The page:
Former West Liberty University President Robin Capehart Hired To Lead Bluefield State College
Former WLU Prez to Lead Bluefield State
BLUEFIELD, W.Va. — A Northern Panhandle resident with a background in state government and higher education is taking the helm of Bluefield State College.
Robin Capehart, 65, a Moundsville native and former president of West Liberty University, was named interim president at Bluefield on Thursday. Capehart said his one-year contract with the college was approved unanimously by the institution’s board of governors. The city of Bluefield and the college are located on the Virginia border about 45 miles south of Beckley. Capehart said he plans to relocate to that area so he can become part of the community.
Capehart said Bluefield State College is a historically black college that was founded in 1895 as a teacher training center. In the 1950s, according to information from the college, it began to attract students of European heritage after school segregation was outlawed. It has since evolved to include areas of focus such as engineering, nursing and business.
“Those are three things for which there is a huge demand and a huge need in West Virginia … ,” Capehart said. “It is very exciting to look at the potential that Bluefield has not only to meet the needs of the immediate area, but also of southern West Virginia and West Virginia as a whole.”
Capehart termed his appointment “an honor and a privilege” and said the college is built on a “really, really solid foundation” and serves a large number of first-generation college students.
“Like most colleges, it is facing a lot of challenges as it adapts to a rapidly changing academic marketplace,” he added. “The academics are solid. There is an outstanding faculty and wonderful staff. The alumni and benefactors are engaged. The community is really excited about building a partnership between the school and the city that will be mutually beneficial.”
Capehart said he plans to be an “aggressive listener” over the next couple of weeks, taking time to meet with and learn from all of those stakeholders.
“Those constituency groups are the ones that can give great insight,” he said, noting that students, faculty, alumni and others can inform him not only about the college’s strengths but also about areas of potential improvement.
During his tenure at West Liberty University, Capehart was accused of using his position and university resources to promote his private film company’s projects. As a result, he stepped down as WLU president in March 2015 and was reassigned as a legislative liaison and consultant for WLU through the end of that year. In June 2015, Capehart admitted he violated the state’s Ethics Act when he asked a university employee to work on a film he was producing.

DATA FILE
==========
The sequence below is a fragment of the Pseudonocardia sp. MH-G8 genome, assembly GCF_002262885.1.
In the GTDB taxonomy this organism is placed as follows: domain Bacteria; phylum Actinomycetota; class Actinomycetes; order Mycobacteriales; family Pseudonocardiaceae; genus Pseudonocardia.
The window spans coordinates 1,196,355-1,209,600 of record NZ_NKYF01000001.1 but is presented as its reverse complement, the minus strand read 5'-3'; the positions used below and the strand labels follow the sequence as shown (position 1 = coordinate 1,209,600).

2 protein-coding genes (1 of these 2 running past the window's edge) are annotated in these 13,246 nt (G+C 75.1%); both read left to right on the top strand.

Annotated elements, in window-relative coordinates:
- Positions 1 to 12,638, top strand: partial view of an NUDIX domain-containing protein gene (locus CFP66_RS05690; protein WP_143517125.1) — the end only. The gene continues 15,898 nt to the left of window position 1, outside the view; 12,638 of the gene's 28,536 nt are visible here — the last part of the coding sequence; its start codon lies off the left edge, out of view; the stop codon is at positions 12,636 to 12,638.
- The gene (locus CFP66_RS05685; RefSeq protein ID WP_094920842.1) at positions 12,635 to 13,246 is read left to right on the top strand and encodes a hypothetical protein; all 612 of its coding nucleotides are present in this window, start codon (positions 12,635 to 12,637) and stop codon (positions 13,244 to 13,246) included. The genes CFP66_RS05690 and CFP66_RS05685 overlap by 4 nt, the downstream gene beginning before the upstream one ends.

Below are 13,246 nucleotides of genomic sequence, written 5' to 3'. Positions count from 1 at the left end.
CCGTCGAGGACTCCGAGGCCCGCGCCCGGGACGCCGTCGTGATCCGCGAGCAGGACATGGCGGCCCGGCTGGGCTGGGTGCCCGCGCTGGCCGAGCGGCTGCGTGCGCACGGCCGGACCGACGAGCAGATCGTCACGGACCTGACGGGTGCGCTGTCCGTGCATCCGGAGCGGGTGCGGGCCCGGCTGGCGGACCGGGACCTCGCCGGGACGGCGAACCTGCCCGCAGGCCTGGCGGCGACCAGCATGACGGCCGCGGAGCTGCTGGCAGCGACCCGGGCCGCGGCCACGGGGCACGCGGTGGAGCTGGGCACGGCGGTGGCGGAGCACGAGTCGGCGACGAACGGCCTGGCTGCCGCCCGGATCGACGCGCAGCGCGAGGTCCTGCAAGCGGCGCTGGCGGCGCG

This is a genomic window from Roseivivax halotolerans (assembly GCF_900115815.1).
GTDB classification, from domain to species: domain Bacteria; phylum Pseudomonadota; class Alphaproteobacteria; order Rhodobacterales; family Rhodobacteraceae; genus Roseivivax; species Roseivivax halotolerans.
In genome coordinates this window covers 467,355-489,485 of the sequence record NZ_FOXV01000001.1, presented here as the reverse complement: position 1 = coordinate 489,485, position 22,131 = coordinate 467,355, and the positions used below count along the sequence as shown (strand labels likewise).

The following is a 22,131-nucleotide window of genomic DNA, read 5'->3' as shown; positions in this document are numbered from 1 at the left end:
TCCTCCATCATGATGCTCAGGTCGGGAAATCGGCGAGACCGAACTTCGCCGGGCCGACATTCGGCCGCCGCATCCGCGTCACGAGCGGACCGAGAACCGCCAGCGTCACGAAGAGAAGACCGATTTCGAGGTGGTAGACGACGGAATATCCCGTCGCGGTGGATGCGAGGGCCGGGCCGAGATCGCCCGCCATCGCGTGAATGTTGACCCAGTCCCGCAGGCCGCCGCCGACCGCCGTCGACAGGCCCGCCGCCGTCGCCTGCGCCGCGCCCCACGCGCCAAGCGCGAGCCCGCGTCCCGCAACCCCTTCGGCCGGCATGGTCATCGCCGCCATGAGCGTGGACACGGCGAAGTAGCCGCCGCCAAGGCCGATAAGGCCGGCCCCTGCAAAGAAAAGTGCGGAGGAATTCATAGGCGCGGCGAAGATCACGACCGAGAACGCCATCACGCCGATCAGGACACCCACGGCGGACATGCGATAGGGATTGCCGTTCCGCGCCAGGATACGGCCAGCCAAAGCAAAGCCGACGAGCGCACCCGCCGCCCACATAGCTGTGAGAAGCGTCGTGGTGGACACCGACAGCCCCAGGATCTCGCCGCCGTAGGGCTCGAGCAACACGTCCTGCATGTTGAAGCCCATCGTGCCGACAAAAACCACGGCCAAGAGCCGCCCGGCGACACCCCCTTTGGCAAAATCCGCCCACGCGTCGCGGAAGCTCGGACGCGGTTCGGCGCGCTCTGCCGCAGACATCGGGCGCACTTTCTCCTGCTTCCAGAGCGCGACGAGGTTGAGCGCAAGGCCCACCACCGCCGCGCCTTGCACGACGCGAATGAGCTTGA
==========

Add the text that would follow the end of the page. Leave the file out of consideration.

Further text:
In a conciliation agreement with the West Virginia Ethics Commission, he admitted that he solicited private business when he sought the services of a temporary employee at West Liberty’s cable-access TV station to work on his movie projects. The commission dropped the remaining 12 charges under the agreement, with Capehart paying a fine of $5,000 and costs of $5,000. Greg McDermott, counsel for Capehart in the ethics matter, said at the time the violation was inadvertent.
In November 2017, Capehart was named as lead counsel to the West Virginia Senate Committee on Finance. He previously had served as state secretary of tax and revenue, and as a chief administrative law judge for the West Virginia Tax Department. He also has been a senior resident fellow with the Public Policy Foundation of West Virginia and president of Georgetown Solutions in Wheeling.
Regarding his qualifications for the position at Bluefield State, Capehart said that in addition to his background in state government and at WLU, he recently has been working in an advisory capacity with Gov. Jim Justice’s Higher Education Policy Commission. He also said he has built relationships across the Mountain State that could be “very beneficial” to advancing the school.
Capehart will spend his first full week at his new job beginning Monday.
“I’m just very grateful to the board of governors for giving me he opportunity to become involved,” Capehart said. “Like I’ve done in most positions I have taken, I’m excited for the opportunity to help and be a part of posturing this school for a brighter future. I’m very excited about being a part of that.”